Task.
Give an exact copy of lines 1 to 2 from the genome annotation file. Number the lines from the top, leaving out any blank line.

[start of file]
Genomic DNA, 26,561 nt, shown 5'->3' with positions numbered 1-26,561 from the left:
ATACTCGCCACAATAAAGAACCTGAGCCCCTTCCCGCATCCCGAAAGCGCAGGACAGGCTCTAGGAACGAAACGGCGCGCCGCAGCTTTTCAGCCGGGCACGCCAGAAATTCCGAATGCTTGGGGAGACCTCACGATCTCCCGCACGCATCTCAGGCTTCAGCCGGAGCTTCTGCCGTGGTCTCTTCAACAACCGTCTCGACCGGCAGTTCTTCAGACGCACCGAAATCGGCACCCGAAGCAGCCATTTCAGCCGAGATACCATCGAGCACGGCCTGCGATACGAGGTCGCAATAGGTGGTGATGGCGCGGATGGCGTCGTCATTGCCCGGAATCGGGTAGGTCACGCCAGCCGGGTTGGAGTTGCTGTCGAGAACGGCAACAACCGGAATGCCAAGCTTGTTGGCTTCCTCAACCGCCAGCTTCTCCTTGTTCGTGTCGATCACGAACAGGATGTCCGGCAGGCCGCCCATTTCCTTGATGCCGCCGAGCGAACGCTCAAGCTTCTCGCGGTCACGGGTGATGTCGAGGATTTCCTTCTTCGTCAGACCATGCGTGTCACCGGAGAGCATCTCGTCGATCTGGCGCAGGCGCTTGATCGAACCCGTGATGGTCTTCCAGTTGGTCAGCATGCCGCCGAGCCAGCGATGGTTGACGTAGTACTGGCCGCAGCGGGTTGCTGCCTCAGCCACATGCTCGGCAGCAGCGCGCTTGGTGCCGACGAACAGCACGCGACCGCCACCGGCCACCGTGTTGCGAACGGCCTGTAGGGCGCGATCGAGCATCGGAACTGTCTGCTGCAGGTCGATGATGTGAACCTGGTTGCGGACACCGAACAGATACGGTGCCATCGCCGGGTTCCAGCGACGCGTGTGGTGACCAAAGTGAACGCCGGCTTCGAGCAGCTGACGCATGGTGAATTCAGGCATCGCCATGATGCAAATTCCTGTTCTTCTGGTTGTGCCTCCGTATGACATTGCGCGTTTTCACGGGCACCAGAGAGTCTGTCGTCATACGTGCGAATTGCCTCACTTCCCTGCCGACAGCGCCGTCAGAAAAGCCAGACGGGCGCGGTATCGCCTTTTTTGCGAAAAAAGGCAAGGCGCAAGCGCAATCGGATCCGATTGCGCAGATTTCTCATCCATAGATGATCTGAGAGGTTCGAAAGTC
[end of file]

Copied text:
Genomic DNA, 26,561 nt, shown 5'->3' with positions numbered 1-26,561 from the left:
ATACTCGCCACAATAAAGAACCTGAGCCCCTTCCCGCATCCCGAAAGCGCAGGACAGGCTCTAGGAACGAAACGGCGCGCCGCAGCTTTTCAGCCGGGCACGCCAGAAATTCCGAATGCTTGGGGAGACCTCACGATCTCCCGCACGCATCTCAGGCTTCAGCCGGAGCTTCTGCCGTGGTCTCTTCAACAACCGTCTCGACCGGCAGTTCTTCAGACGCACCGAAATCGGCACCCGAAGCAGCCATTTCAGCCGAGATACCATCGAGCACGGCCTGCGATACGAGGTCGCAATAGGTGGTGATGGCGCGGATGGCGTCGTCATTGCCCGGAATCGGGTAGGTCACGCCAGCCGGGTTGGAGTTGCTGTCGAGAACGGCAACAACCGGAATGCCAAGCTTGTTGGCTTCCTCAACCGCCAGCTTCTCCTTGTTCGTGTCGATCACGAACAGGATGTCCGGCAGGCCGCCCATTTCCTTGATGCCGCCGAGCGAACGCTCAAGCTTCTCGCGGTCACGGGTGATGTCGAGGATTTCCTTCTTCGTCAGACCATGCGTGTCACCGGAGAGCATCTCGTCGATCTGGCGCAGGCGCTTGATCGAACCCGTGATGGTCTTCCAGTTGGTCAGCATGCCGCCGAGCCAGCGATGGTTGACGTAGTACTGGCCGCAGCGGGTTGCTGCCTCAGCCACATGCTCGGCAGCAGCGCGCTTGGTGCCGACGAACAGCACGCGACCGCCACCGGCCACCGTGTTGCGAACGGCCTGTAGGGCGCGATCGAGCATCGGAACTGTCTGCTGCAGGTCGATGATGTGAACCTGGTTGCGGACACCGAACAGATACGGTGCCATCGCCGGGTTCCAGCGACGCGTGTGGTGACCAAAGTGAACGCCGGCTTCGAGCAGCTGACGCATGGTGAATTCAGGCATCGCCATGATGCAAATTCCTGTTCTTCTGGTTGTGCCTCCGTATGACATTGCGCGTTTTCACGGGCACCAGAGAGTCTGTCGTCATACGTGCGAATTGCCTCACTTCCCTGCCGACAGCGCCGTCAGAAAAGCCAGACGGGCGCGGTATCGCCTTTTTTGCGAAAAAAGGCAAGGCGCAAGCGCAATCGGATCCGATTGCGCAGATTTCTCATCCATAGATGATCTGAGAGGTTCGAAAGTC